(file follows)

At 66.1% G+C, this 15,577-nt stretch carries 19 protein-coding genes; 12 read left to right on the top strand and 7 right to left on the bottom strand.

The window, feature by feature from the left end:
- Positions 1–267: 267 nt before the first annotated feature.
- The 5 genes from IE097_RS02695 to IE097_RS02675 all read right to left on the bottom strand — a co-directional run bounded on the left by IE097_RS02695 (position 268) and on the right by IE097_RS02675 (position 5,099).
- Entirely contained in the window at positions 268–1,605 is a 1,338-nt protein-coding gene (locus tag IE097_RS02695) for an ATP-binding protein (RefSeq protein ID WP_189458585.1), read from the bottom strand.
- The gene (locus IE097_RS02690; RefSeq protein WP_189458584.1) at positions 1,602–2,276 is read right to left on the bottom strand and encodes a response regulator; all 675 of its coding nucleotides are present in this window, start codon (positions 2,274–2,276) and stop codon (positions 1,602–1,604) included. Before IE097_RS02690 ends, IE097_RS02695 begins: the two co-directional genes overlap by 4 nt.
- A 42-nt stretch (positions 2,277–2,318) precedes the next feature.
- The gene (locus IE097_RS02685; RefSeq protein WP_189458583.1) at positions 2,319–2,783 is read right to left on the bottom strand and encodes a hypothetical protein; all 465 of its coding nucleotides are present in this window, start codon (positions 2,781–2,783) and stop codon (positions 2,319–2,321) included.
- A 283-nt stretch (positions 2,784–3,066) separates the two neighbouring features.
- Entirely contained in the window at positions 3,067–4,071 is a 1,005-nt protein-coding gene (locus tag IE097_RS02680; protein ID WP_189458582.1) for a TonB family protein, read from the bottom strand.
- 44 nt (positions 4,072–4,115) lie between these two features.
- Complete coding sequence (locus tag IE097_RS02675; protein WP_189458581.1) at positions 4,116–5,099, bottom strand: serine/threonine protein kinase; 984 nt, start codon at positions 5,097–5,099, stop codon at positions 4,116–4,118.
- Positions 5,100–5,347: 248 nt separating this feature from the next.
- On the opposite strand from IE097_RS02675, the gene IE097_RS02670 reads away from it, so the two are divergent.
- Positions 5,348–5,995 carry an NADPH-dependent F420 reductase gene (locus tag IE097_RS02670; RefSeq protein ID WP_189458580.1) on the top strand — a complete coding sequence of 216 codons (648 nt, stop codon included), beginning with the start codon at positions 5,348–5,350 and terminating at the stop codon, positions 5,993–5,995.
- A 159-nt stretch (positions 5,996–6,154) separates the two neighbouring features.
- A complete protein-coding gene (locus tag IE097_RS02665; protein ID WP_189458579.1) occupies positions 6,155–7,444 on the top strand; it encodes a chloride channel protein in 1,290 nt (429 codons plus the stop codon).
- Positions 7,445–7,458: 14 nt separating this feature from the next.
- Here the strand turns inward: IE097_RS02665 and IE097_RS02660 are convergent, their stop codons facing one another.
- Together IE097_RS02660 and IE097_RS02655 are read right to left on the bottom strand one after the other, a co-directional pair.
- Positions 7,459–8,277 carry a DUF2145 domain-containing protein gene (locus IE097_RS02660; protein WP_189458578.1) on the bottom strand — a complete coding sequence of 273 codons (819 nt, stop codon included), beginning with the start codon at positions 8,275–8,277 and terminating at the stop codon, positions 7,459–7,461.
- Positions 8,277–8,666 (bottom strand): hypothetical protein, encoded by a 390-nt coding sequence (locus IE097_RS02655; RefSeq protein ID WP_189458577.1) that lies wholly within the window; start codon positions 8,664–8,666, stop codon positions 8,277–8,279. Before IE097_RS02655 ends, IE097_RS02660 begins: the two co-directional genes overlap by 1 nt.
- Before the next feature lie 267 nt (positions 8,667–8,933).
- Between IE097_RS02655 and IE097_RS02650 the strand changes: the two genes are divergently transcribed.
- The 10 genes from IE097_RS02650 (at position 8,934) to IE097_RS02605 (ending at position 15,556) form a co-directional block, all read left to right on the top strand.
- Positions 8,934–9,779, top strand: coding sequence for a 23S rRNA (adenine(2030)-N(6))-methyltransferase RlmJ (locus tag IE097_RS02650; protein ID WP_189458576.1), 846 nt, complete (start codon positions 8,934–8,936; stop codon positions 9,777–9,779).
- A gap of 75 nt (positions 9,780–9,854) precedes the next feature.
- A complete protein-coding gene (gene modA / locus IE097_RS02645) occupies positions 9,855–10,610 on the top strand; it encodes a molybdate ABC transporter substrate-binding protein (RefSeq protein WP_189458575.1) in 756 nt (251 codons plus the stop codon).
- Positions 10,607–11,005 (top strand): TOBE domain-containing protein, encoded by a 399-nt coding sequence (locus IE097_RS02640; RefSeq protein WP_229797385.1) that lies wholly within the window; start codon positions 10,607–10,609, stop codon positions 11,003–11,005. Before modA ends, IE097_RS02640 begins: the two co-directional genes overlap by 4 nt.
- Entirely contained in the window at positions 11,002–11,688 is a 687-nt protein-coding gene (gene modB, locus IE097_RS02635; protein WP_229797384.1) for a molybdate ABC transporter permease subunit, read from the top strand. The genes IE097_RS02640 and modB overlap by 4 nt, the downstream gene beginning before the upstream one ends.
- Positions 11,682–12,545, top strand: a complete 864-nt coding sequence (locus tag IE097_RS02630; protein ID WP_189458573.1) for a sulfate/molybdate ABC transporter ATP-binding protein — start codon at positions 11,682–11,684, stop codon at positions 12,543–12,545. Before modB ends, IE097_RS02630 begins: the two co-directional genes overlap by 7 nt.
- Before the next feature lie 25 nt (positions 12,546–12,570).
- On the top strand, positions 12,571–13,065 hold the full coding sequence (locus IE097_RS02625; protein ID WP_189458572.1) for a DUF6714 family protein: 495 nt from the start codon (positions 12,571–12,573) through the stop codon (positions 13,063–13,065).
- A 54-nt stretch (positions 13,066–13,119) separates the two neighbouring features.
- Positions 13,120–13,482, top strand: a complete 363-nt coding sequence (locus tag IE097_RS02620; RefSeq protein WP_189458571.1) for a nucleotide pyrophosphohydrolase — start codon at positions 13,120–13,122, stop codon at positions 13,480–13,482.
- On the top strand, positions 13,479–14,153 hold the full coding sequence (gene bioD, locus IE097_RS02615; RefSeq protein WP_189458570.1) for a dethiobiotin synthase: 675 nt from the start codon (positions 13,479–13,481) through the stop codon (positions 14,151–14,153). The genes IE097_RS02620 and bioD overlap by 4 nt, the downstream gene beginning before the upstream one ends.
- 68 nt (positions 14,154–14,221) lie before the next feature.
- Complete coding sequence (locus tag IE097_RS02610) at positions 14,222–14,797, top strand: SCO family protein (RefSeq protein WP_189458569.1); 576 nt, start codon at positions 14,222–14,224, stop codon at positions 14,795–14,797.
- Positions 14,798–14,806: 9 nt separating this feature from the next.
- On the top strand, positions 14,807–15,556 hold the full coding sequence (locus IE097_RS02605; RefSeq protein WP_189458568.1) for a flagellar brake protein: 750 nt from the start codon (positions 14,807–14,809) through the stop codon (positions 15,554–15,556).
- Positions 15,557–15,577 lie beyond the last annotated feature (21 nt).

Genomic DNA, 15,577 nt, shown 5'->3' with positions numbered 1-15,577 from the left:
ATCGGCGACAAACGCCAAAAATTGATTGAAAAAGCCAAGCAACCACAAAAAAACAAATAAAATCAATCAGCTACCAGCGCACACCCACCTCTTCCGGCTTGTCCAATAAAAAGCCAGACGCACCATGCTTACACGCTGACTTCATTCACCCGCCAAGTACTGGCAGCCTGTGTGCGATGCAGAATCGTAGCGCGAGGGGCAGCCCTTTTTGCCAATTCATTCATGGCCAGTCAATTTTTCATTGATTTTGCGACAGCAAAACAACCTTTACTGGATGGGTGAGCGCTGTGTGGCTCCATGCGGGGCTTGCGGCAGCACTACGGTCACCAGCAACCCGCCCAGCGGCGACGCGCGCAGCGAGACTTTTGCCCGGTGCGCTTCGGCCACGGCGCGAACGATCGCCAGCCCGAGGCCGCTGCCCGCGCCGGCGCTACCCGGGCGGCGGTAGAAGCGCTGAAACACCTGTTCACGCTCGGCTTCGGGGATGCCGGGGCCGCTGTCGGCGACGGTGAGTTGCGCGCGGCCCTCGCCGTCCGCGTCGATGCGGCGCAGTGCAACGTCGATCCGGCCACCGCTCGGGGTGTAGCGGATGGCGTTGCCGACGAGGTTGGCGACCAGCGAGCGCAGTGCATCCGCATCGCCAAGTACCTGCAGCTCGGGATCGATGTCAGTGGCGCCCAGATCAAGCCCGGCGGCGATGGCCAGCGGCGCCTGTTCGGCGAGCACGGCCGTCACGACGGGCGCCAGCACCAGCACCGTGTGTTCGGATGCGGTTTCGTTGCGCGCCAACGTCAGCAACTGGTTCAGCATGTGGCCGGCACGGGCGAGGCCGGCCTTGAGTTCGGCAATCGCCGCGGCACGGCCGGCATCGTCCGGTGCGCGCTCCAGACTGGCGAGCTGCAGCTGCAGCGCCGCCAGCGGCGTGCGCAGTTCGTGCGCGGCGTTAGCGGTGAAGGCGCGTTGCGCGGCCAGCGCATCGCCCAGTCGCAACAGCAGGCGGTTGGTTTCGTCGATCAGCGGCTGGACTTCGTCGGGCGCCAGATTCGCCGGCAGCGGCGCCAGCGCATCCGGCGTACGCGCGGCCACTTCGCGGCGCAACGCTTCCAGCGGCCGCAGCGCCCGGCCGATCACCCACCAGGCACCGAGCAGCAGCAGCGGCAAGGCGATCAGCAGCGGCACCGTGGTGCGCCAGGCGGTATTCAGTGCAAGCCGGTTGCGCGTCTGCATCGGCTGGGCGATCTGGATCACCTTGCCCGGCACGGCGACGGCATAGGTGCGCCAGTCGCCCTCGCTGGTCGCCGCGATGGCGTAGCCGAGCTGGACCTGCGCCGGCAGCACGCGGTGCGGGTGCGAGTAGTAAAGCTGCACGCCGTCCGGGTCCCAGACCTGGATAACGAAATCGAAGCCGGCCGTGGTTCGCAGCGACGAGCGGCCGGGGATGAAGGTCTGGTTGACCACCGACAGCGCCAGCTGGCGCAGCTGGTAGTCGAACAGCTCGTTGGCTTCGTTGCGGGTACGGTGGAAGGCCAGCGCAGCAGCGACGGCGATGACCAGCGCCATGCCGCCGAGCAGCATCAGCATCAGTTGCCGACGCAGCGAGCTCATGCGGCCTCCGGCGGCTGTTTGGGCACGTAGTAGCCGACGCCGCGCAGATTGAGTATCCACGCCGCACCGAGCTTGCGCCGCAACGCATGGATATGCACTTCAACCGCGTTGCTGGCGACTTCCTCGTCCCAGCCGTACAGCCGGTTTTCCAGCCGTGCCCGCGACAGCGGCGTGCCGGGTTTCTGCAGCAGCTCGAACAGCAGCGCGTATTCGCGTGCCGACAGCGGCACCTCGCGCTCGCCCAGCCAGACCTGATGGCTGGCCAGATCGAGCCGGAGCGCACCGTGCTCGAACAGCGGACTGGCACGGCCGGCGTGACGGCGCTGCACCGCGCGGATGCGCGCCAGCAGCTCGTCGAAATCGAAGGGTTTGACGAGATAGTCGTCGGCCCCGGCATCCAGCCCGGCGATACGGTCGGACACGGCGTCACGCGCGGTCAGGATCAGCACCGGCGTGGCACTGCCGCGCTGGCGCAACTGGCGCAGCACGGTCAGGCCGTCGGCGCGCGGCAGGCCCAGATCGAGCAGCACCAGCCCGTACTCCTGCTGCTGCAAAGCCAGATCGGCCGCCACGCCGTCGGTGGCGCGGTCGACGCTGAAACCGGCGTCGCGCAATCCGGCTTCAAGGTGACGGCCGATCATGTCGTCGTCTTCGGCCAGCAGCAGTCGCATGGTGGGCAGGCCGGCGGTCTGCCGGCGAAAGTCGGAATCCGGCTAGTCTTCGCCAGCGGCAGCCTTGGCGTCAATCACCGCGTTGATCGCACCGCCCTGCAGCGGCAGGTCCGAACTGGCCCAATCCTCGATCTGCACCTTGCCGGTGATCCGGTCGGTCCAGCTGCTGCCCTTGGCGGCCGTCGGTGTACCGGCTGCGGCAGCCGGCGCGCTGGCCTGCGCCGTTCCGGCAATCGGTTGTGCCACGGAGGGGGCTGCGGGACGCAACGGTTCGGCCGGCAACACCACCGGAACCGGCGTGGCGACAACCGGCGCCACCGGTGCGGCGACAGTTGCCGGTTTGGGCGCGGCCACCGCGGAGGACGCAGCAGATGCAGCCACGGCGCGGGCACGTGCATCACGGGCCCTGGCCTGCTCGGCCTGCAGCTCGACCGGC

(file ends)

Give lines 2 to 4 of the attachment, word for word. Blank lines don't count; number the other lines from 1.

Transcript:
The window, feature by feature from the left end:
- Positions 1–267: 267 nt before the first annotated feature.
- The 5 genes from IE097_RS02695 to IE097_RS02675 all read right to left on the bottom strand — a co-directional run bounded on the left by IE097_RS02695 (position 268) and on the right by IE097_RS02675 (position 5,099).